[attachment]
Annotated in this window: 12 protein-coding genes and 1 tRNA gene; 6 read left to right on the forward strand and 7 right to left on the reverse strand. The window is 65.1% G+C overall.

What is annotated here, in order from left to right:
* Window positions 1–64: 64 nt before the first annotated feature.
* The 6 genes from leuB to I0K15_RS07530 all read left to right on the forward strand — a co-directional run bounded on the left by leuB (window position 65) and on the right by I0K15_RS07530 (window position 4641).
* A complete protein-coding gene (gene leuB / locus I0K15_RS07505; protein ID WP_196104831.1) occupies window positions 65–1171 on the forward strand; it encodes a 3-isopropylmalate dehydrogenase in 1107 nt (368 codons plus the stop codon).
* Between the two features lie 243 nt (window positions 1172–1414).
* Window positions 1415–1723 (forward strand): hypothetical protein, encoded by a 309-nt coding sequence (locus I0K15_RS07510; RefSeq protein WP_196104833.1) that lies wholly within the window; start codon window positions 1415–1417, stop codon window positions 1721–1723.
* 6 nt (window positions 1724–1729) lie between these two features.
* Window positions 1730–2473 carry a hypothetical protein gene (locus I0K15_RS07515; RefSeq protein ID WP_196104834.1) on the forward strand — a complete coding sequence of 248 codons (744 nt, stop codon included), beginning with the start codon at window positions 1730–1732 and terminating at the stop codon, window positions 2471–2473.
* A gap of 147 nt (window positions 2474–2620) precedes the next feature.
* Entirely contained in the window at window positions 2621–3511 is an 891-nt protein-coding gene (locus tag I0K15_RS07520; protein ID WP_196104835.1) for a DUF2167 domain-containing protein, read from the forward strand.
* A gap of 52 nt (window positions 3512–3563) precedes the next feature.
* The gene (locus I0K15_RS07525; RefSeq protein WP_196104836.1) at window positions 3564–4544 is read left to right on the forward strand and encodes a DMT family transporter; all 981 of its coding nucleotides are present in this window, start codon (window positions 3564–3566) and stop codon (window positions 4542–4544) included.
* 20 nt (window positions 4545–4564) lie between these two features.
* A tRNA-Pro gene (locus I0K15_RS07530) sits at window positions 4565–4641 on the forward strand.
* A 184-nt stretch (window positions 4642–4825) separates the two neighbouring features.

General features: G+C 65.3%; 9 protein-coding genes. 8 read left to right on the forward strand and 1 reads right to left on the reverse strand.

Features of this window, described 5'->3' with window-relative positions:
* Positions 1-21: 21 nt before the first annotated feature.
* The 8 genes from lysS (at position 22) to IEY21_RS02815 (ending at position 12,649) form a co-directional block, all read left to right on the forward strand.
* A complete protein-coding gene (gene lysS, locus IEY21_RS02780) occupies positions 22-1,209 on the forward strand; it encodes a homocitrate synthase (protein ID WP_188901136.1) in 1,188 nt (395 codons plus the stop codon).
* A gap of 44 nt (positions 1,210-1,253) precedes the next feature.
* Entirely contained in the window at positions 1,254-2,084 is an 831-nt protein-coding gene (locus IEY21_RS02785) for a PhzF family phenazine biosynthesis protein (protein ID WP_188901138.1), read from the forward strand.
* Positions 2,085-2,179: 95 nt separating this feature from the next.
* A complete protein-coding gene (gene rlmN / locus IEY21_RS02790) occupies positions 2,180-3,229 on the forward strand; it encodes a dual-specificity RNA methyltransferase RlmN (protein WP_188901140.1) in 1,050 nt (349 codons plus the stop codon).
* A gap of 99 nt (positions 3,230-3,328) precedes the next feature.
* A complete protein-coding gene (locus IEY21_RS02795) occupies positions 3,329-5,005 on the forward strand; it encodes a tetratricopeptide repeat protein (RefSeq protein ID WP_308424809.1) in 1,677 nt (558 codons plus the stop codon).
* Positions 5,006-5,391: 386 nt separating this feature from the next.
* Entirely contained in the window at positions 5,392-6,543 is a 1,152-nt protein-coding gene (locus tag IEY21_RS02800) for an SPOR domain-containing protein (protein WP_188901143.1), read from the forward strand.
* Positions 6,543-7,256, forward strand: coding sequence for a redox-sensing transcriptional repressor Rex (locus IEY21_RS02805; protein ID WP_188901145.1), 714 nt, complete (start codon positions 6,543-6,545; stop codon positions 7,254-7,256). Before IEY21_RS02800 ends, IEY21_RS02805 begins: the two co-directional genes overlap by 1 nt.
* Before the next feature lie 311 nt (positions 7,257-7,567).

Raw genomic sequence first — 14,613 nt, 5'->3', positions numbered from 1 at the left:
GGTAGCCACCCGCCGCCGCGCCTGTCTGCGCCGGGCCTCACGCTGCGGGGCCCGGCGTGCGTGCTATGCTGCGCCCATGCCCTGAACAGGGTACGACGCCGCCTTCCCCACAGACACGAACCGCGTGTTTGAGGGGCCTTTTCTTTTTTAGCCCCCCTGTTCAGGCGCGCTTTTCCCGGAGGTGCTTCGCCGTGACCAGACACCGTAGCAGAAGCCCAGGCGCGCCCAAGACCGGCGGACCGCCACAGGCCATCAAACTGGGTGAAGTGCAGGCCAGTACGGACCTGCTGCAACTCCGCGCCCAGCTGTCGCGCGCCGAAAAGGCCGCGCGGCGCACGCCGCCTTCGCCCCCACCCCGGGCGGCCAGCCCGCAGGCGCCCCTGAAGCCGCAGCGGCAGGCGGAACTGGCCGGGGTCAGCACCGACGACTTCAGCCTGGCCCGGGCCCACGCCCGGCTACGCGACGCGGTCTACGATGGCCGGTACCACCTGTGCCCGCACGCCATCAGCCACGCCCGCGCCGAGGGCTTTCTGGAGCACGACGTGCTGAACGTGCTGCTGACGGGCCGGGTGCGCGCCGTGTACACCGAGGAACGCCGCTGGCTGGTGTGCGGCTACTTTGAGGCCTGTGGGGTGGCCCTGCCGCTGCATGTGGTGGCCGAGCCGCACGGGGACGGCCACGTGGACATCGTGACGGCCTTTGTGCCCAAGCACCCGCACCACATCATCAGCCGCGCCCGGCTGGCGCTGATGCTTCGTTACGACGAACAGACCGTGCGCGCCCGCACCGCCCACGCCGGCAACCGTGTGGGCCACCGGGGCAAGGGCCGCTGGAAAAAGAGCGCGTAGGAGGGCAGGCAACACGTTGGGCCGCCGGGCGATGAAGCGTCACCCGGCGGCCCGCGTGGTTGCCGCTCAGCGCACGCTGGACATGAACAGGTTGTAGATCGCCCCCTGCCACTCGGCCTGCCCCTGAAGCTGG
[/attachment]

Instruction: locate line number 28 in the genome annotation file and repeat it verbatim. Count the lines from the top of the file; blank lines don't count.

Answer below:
* Positions 5,006-5,391: 386 nt separating this feature from the next.